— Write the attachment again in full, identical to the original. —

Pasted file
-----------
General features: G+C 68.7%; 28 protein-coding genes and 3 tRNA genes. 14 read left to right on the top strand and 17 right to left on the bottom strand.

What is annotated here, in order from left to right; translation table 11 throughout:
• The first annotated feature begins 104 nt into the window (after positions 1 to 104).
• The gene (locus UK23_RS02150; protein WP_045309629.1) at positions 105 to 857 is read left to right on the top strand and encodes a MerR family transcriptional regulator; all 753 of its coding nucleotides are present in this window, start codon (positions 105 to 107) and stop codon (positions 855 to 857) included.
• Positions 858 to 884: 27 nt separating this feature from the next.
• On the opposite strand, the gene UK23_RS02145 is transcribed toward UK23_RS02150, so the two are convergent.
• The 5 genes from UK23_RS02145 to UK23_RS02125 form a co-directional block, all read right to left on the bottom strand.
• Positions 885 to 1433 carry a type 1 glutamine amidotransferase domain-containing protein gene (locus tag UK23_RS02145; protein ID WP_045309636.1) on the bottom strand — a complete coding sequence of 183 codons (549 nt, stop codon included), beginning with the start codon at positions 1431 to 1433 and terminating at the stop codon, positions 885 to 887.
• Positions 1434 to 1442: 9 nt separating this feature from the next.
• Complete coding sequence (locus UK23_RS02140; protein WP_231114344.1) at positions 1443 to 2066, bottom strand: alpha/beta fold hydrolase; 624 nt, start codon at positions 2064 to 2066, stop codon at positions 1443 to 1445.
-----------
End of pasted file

General features: G+C 68.7%; 28 protein-coding genes and 3 tRNA genes. 14 read left to right on the top strand and 17 right to left on the bottom strand.

What is annotated here, in order from left to right; translation table 11 throughout:
• The first annotated feature begins 104 nt into the window (after positions 1 to 104).
• The gene (locus UK23_RS02150; protein WP_045309629.1) at positions 105 to 857 is read left to right on the top strand and encodes a MerR family transcriptional regulator; all 753 of its coding nucleotides are present in this window, start codon (positions 105 to 107) and stop codon (positions 855 to 857) included.
• Positions 858 to 884: 27 nt separating this feature from the next.
• On the opposite strand, the gene UK23_RS02145 is transcribed toward UK23_RS02150, so the two are convergent.
• The 5 genes from UK23_RS02145 to UK23_RS02125 form a co-directional block, all read right to left on the bottom strand.
• Positions 885 to 1433 carry a type 1 glutamine amidotransferase domain-containing protein gene (locus tag UK23_RS02145; protein ID WP_045309636.1) on the bottom strand — a complete coding sequence of 183 codons (549 nt, stop codon included), beginning with the start codon at positions 1431 to 1433 and terminating at the stop codon, positions 885 to 887.
• Positions 1434 to 1442: 9 nt separating this feature from the next.
• Complete coding sequence (locus UK23_RS02140; protein WP_231114344.1) at positions 1443 to 2066, bottom strand: alpha/beta fold hydrolase; 624 nt, start codon at positions 2064 to 2066, stop codon at positions 1443 to 1445.